This comment has been removed by the author.
fausto said...

The Rev. Roderick Stebbins, minister of my church about a century ago, once preached that in our liberal tradition we do not presume to take a vision of the afterlife "out of the hands of God, where we are willing reverently to leave it," but he also spoke of "the hope that, having done our best, God will do his best, and his best will be better than we dare hope or think."

Regardless of what we may imagine about the sweet bye and bye, in the meantime, as he said, all we can do is hope and think. And do our best. And jeezum crow, how you're doing all three.

Damn, you're going to make a great minister one day.

The Change said...

I just finished reading "The Last Lecture" by Randy Pausch and the following passage really resonated with me. In particular, it made me think about you, LE and what I would do if I had to have this conversation with any of my children (I, too, have a three year old daughter and cannot fathom walking along the same path you are forced to journey now). Like the others who have posted comments, I don't know what awaits us after death, but I believe that there is something and that it is beautiful. But, back to the book...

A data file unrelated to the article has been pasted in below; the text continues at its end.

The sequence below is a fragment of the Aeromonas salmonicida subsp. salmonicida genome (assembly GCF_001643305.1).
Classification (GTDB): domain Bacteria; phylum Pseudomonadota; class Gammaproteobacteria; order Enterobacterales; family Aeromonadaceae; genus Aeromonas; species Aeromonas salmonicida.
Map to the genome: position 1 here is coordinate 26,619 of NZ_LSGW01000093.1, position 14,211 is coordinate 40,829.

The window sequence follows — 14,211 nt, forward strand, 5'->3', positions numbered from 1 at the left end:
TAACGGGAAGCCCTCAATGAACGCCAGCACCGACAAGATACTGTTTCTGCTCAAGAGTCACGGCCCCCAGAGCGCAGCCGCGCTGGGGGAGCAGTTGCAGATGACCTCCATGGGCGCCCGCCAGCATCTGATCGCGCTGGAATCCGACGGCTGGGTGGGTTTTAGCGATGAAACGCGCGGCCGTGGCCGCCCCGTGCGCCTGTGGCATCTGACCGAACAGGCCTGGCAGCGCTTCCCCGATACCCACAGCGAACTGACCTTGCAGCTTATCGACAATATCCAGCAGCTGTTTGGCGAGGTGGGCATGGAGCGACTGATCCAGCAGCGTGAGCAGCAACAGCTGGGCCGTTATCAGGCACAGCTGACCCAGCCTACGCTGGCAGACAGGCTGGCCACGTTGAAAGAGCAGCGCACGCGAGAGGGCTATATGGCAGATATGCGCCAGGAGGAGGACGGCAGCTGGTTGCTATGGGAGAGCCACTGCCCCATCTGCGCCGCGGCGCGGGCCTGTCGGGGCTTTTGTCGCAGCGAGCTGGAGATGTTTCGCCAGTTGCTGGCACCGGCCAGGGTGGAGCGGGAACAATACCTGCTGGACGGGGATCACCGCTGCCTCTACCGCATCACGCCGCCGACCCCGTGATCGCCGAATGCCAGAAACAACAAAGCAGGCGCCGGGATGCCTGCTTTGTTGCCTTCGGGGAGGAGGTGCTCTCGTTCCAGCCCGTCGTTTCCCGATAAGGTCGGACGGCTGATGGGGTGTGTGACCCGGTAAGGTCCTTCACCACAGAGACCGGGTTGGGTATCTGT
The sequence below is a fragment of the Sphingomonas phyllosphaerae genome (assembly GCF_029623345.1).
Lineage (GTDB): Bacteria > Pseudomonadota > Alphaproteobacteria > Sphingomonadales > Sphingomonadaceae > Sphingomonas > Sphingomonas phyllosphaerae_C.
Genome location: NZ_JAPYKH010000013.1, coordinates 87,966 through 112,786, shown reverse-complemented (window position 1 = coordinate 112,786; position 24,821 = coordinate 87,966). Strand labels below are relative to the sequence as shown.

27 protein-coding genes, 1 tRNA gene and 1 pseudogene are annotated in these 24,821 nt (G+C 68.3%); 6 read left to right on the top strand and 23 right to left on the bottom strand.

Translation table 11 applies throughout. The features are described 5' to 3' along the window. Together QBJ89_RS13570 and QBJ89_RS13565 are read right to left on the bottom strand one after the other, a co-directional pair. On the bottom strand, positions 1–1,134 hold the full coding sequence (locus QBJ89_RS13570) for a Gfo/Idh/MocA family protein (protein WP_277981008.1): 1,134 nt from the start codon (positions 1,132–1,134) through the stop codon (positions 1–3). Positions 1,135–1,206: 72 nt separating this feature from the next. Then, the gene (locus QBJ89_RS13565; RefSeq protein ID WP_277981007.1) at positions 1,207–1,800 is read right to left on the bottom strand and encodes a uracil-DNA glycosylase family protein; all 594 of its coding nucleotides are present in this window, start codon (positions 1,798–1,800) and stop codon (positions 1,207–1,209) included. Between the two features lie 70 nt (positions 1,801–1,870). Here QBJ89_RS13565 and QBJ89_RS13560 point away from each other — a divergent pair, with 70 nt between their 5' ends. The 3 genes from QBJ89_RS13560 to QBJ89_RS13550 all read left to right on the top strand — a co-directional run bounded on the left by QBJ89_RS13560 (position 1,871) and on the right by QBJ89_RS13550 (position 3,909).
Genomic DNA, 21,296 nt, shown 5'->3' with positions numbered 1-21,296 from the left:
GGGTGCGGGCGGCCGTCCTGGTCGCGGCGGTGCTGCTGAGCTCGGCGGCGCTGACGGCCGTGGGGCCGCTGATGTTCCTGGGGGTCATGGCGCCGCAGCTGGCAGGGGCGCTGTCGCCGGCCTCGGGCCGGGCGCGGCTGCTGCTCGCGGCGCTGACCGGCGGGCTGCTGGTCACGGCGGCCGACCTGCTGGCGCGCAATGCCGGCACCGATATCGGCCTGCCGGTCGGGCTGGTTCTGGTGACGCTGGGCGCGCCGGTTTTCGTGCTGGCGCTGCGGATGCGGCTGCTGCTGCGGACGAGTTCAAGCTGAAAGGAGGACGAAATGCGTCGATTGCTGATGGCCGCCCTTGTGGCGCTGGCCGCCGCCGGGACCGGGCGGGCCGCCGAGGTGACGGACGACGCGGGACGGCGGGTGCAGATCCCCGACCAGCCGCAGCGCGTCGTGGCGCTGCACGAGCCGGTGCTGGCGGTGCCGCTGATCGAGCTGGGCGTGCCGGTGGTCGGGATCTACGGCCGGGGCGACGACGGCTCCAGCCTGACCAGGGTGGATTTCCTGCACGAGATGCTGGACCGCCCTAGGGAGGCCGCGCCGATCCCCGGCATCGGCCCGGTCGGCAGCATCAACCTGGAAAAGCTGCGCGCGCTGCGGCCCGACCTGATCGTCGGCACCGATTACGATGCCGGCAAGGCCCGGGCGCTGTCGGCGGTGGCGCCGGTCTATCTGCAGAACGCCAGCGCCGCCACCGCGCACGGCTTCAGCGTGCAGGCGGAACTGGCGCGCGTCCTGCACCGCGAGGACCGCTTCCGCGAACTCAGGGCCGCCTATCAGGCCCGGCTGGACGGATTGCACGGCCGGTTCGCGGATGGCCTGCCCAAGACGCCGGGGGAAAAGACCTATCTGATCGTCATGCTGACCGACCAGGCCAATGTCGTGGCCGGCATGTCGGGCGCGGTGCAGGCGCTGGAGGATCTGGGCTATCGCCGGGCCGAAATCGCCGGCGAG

'I heard from a man in his early forties with serious heart problems. He wrote to tell me about Krishnamurti, a spiritual leader in India who died in 1986. Krishnamurti was once asked what is the most appropriate thing to say to a friend who is about to die. He answered: "Tell your friend that in his death, a part of you dies and goes with him. Wherever he goes, you also go. He will not be alone." In his email to me, this man was reassuring: "I know you are not alone."'

You are not alone, LE and I wish for you and LW from the core of my being that she will go with you many years from now and not the other way around.